“Work, live, learn, start a company, shop; it’s all of that in one compact place,” Iaconfano said. “The small footprint in terms of land use fits in with our goals of conservation and still allows for the development intensity and quality environment people will want to live in.”
Besides urban research-and-development centers, Iaconfano also discussed a possible factory location that could bring thousands of manufacturing jobs to the region—similar to the 800-acre Volkswagen factory in Tennessee.
Powell and Merrill also brought up the ability to capture intellectual capital from agriculture technology and sustainability research already being conducted at the University of Florida and apply it to developing jobs that fit the 21st Century Economy.
Charles Lee, the director for advocacy for Audubon Florida, applauded Plum Creek’s efforts.
“What the company is doing regarding its holdings in Alachua County is what we hope all major landowners would do with their land holdings in the future,” Lee said.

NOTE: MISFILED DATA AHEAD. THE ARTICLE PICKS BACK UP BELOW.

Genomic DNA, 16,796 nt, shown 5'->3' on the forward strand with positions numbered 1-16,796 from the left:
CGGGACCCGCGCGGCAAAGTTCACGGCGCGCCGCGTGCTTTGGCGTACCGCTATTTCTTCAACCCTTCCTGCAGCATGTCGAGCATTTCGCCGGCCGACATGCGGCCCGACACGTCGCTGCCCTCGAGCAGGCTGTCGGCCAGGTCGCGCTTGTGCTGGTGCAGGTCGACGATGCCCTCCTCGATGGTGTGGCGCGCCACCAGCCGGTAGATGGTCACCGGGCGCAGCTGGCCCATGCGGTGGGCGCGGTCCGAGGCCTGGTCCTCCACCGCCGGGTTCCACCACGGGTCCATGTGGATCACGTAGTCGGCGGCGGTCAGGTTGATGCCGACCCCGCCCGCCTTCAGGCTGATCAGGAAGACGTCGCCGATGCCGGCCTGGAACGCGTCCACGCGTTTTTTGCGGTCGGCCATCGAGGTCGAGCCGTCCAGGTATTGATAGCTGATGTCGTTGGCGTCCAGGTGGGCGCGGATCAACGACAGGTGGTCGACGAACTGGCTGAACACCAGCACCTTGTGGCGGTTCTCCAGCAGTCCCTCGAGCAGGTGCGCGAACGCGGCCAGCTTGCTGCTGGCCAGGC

“It’s addressing a very long-term plan for the future, and at the same time expressing that one of the first tasks is identifying those lands that should be placed in conservation holdings and designing a plan that will ultimately place those lands so they will be protected.”
Wide Variety of Suggestions
Participants in a community workshop for Envision Alachua were creative in their suggestions.
One suggestion was to create a tourist resort that would attract visitors to the lakes and other natural areas in eastern Alachua County. Another was the idea to build medical facilities that would provide specialized services to out-of-town patients.
Participants suggested developing a packing plant for blueberries grown in the area and for other crops that come in the future.
They also said that placing a truck stop in the area would benefit local residents as well serve truckers and travelers.